Recently I needed to purchase a new computer. I arranged for all of the data
from my old computer to be placed on an external drive. When I open a file, it
says that there is information there, but the programs will not run.
It is my assumption that the program, which was originally on a C drive is
looking for information on a C drive instead of E where the information
Is there some way, other than purchasing the programs again that I would be
able to make them work?
It really all depends on what you specifically mean by “open a file”.
Placing all of your old hard drive’s contents on an external drive is an
excellent approach to moving from one computer to another.
But it’s not the only thing you need to do.
Documents and Data
If by “open a file” you mean you have a document – say a Microsoft Word document – which you locate on your external drive and double click on, then Microsoft Word or some compatible program that understand’s Word documents must be installed on your new computer.
It’s not enough that the Word program files might be on the old, now external drive. The program actually needs to be installed on your new computer – which typically means installed on the new computer’s hard drive.
If you have the original installation media that you used to install Word onto your old computer you can just use that again to install it on this new computer.
Remember, Word here is just an example. I have no idea what kinds of data documents you might be working with. The concept applies though: your external drive contains your data files, and to open them you likely need a program installed on your new computer that knows how to work with whatever type of file it is you have.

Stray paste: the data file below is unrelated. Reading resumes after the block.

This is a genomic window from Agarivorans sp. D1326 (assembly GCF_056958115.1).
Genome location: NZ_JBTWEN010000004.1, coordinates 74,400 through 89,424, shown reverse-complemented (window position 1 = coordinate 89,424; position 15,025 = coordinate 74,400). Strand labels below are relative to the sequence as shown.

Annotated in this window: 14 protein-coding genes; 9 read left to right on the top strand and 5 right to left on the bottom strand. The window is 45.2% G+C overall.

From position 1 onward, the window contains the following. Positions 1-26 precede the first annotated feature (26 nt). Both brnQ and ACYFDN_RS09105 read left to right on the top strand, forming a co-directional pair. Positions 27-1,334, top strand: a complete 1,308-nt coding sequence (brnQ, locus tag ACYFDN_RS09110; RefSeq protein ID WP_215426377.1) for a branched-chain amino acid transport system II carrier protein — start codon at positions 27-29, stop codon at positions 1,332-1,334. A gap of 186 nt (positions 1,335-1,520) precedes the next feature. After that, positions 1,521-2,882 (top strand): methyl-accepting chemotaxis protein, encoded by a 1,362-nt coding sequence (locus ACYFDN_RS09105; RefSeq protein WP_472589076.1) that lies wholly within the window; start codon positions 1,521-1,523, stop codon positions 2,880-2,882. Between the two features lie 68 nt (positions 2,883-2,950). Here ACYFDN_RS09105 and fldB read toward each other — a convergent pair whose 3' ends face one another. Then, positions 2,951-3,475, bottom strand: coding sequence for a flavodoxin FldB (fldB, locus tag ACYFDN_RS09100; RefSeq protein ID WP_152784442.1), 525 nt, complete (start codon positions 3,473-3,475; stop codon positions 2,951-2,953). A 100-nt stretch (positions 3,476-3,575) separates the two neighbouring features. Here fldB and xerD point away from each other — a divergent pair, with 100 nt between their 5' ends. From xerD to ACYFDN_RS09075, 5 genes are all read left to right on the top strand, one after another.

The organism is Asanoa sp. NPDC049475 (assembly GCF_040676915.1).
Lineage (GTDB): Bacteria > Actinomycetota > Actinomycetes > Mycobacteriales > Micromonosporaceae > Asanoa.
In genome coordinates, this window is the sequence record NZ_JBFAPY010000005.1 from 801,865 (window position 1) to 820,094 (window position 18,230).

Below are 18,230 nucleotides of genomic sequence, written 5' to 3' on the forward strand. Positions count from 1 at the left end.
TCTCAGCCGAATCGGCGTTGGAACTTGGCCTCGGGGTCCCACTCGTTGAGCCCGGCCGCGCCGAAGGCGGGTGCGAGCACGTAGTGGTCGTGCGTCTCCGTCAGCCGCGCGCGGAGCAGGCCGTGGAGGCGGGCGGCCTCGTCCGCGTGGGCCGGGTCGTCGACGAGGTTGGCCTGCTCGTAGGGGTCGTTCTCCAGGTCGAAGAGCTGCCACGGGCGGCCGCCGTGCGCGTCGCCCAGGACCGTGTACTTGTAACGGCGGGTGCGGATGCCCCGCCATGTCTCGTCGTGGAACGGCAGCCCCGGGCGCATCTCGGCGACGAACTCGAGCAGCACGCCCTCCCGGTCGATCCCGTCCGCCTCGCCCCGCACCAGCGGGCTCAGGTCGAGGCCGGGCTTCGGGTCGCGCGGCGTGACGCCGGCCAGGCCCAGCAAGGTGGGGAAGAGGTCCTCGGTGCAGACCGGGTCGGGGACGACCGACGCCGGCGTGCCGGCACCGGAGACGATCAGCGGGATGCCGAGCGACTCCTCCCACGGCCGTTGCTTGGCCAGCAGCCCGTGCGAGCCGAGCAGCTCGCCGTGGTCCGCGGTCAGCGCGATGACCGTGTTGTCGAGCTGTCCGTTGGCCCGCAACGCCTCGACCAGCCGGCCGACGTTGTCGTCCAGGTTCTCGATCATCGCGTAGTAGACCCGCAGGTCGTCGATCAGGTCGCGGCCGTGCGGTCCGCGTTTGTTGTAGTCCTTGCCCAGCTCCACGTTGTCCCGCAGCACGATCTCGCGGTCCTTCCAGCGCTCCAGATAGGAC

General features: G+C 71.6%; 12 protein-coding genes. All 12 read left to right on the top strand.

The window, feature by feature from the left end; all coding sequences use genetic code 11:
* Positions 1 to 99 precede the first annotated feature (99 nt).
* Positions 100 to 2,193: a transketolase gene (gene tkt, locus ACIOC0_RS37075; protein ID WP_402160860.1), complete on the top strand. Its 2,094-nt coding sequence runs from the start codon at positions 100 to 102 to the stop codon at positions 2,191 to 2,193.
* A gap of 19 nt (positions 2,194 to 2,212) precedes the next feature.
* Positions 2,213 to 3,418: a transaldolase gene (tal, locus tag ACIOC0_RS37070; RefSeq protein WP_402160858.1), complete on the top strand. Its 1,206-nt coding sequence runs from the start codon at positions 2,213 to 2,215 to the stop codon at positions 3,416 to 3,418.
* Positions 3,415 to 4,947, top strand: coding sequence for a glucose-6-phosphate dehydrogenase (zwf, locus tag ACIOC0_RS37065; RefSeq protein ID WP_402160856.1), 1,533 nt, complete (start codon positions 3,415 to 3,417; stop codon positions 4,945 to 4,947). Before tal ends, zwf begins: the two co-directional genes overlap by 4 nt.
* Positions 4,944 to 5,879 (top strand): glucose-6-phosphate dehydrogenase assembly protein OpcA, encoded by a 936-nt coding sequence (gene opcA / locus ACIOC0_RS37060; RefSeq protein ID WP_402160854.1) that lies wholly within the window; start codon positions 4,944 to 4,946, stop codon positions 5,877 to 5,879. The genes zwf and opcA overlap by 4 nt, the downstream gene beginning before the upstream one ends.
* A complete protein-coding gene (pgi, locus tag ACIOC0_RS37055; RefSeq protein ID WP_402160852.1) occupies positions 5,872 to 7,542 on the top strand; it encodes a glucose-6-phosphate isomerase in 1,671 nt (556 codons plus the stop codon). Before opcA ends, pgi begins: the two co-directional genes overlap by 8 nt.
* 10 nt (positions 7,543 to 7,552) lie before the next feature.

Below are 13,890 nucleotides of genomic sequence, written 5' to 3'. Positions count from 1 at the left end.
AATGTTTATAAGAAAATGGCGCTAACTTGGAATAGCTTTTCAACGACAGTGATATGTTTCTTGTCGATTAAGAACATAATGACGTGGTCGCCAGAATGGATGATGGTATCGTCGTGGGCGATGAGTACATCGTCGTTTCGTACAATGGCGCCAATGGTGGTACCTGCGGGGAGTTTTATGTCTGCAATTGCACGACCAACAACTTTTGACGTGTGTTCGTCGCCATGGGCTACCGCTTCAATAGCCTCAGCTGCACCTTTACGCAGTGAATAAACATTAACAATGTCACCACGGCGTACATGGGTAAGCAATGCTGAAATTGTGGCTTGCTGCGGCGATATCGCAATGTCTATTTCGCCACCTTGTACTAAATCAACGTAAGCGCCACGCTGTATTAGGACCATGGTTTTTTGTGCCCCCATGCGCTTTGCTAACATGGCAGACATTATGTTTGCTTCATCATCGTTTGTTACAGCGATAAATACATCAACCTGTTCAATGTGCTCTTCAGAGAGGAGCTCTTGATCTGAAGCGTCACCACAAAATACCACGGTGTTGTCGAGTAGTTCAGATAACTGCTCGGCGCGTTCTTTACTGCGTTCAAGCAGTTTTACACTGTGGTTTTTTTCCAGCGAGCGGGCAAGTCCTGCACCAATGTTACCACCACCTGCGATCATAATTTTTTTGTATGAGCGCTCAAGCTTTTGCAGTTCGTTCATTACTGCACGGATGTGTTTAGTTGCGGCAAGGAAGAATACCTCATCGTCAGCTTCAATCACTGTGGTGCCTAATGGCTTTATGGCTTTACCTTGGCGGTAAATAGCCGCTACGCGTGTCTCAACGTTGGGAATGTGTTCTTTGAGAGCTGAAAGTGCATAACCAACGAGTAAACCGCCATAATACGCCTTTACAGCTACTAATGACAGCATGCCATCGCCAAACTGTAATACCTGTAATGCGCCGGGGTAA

And yes, if you don’t have the original installation disks for the programs that were installed on your old computer, you do need to go out and get replacements. Remember, though, replacements don’t have to be the exact same program – using Word as my example, that “.doc” file can also be read by the free Open Office Suite. It has its pros and cons, but it is free and might be a viable alternative. What alternatives work for you will depend once again on exactly what types of data files you’re working with.
If by “open a file” you’re attempting to run a program – perhaps you’ve found Word.exe on your old drive and are trying to run it from the old drive, then no – most of the time that will simply not work.
The rule of thumb is that if a program needed to be “setup” when it was first installed on your old computer then it will need to be set up again to work on the new. That means you’ll need the original installation media in order to perform that setup.
That’s why getting and keeping the original installation media is so important.
In short: data files work just fine from old hard drive, as long as you have some program installed on the new computer that knows how to open them. Program files typically do not work, and usually have to be reinstalled on the new computer.